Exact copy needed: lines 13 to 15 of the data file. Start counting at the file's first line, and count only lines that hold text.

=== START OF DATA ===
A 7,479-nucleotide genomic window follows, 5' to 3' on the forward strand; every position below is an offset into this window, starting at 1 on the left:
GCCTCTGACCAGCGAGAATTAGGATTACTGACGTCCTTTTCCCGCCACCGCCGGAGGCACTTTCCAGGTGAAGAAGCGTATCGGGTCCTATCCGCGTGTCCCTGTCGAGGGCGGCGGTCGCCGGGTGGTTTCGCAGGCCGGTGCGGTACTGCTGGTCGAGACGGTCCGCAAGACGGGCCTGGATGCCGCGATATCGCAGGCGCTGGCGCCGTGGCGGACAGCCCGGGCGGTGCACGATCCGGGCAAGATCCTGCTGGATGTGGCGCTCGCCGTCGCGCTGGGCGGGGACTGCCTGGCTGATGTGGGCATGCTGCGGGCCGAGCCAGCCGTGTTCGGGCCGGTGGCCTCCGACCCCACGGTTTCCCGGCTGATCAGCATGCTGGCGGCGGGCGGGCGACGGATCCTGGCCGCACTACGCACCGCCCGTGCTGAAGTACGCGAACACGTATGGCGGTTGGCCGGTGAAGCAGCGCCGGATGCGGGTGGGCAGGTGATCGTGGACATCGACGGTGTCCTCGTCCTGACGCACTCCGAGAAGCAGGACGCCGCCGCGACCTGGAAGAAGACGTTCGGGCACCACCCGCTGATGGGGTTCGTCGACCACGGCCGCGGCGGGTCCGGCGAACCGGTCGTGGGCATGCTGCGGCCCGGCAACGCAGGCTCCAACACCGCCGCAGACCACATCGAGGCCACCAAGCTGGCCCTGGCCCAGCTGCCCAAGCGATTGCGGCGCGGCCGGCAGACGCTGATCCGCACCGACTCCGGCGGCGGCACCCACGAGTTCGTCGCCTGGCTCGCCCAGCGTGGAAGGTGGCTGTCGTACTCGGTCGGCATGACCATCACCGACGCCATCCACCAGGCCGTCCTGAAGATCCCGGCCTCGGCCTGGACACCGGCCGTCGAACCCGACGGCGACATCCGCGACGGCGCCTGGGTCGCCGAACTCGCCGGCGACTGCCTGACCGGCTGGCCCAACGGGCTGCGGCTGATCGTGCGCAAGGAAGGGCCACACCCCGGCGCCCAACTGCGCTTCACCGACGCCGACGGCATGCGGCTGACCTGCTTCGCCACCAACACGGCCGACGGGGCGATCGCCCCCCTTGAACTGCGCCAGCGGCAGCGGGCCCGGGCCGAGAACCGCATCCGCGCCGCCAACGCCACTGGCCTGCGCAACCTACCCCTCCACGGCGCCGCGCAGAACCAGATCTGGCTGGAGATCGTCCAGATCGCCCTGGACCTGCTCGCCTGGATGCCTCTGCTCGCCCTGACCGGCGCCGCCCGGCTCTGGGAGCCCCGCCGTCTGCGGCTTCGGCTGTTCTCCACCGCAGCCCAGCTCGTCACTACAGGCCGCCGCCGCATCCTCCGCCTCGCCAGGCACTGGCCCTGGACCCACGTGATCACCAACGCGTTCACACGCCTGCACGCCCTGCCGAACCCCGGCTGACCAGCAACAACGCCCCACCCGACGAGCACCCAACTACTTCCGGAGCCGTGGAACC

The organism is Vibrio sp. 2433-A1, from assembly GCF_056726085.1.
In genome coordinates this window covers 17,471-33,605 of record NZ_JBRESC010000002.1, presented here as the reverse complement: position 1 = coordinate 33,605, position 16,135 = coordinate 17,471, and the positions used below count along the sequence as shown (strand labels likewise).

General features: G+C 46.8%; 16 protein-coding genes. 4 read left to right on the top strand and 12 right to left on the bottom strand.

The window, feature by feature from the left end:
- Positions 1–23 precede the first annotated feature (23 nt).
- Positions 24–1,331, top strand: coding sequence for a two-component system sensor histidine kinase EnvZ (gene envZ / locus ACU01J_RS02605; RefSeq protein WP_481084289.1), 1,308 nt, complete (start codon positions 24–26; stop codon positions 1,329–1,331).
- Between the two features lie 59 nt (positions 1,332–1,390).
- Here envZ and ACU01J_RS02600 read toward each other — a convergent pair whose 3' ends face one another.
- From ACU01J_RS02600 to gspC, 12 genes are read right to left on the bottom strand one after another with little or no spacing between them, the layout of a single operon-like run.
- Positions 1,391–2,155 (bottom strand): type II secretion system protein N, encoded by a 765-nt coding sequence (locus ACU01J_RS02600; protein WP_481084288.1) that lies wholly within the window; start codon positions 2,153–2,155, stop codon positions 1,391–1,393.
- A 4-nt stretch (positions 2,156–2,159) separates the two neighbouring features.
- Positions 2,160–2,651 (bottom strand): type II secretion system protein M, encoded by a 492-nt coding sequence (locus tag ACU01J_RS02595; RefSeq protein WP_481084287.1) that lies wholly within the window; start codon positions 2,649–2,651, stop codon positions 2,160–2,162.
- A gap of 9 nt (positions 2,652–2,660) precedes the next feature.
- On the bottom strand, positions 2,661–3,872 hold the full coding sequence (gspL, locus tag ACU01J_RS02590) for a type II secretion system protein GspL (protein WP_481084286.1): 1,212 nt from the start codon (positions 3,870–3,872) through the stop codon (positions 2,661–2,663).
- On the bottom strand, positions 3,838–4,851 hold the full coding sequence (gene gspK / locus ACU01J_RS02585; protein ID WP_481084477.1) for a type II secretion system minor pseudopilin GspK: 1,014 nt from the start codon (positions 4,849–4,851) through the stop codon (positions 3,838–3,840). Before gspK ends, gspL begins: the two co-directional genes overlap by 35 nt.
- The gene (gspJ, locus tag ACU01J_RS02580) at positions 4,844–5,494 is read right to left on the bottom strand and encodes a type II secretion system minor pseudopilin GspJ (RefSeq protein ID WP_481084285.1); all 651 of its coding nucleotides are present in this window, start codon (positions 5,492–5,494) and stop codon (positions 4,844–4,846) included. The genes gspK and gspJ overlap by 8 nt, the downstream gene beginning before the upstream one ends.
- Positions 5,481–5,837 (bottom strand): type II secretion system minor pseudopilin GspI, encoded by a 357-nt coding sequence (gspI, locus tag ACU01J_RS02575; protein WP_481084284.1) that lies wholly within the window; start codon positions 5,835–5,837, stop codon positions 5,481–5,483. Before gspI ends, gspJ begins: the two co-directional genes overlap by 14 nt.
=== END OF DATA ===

- A 4-nt stretch (positions 2,156–2,159) separates the two neighbouring features.
- Positions 2,160–2,651 (bottom strand): type II secretion system protein M, encoded by a 492-nt coding sequence (locus tag ACU01J_RS02595; RefSeq protein WP_481084287.1) that lies wholly within the window; start codon positions 2,649–2,651, stop codon positions 2,160–2,162.
- A gap of 9 nt (positions 2,652–2,660) precedes the next feature.